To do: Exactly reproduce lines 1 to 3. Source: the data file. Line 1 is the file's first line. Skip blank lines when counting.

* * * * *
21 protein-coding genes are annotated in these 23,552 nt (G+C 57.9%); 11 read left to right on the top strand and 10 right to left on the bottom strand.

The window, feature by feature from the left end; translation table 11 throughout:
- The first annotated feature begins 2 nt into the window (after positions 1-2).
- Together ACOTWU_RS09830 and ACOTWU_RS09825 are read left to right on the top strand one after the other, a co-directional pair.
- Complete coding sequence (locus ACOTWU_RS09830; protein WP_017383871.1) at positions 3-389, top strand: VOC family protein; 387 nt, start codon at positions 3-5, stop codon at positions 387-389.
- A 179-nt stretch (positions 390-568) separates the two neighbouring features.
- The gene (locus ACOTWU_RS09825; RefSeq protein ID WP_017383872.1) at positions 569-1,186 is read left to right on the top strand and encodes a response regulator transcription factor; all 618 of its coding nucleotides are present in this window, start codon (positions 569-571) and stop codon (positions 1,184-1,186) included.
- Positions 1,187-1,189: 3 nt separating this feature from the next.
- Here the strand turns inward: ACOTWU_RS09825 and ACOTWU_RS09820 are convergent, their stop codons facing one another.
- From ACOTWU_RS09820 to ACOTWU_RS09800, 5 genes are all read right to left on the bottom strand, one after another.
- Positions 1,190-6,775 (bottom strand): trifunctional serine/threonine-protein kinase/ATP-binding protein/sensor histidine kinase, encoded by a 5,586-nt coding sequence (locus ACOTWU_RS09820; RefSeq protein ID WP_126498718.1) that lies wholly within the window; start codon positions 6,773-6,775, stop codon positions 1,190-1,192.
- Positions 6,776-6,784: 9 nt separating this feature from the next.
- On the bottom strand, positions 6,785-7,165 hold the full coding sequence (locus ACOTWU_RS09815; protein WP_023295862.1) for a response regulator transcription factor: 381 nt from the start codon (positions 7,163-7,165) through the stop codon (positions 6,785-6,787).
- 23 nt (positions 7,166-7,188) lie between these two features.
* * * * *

21 protein-coding genes are annotated in these 23,552 nt (G+C 57.9%); 11 read left to right on the top strand and 10 right to left on the bottom strand.

The window, feature by feature from the left end; translation table 11 throughout:
- The first annotated feature begins 2 nt into the window (after positions 1-2).